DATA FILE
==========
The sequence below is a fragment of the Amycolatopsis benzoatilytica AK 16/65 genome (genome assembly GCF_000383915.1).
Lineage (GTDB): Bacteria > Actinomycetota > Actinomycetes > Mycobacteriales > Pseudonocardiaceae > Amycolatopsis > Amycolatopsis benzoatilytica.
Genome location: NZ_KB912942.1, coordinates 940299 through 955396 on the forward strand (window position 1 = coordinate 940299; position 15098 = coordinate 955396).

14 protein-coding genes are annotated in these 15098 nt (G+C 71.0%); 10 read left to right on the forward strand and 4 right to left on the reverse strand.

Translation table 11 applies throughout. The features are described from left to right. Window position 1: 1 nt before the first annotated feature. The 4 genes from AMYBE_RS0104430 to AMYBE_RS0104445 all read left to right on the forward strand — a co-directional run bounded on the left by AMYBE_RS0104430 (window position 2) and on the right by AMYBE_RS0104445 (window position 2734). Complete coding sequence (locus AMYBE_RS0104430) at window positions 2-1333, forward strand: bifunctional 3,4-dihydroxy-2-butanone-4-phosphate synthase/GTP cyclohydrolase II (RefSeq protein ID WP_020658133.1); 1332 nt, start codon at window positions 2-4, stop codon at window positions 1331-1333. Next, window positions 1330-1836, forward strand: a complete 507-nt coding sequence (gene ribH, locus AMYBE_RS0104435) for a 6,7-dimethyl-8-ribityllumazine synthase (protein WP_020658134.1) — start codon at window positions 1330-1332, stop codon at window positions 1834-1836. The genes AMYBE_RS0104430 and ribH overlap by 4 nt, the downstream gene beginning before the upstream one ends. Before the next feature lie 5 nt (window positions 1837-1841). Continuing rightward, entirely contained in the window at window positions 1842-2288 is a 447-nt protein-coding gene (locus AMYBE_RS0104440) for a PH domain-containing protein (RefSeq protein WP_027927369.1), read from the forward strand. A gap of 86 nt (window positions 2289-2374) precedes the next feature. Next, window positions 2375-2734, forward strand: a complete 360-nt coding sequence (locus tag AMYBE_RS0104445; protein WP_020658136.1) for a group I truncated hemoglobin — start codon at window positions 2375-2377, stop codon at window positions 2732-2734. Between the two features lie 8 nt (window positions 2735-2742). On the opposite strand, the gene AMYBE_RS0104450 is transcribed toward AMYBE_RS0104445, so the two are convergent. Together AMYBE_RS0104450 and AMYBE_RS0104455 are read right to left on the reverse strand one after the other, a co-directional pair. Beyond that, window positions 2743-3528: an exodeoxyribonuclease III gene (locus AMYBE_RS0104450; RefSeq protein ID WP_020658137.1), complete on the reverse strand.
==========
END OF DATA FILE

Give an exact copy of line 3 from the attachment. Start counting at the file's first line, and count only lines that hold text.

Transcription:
Genome location: NZ_KB912942.1, coordinates 940299 through 955396 on the forward strand (window position 1 = coordinate 940299; position 15098 = coordinate 955396).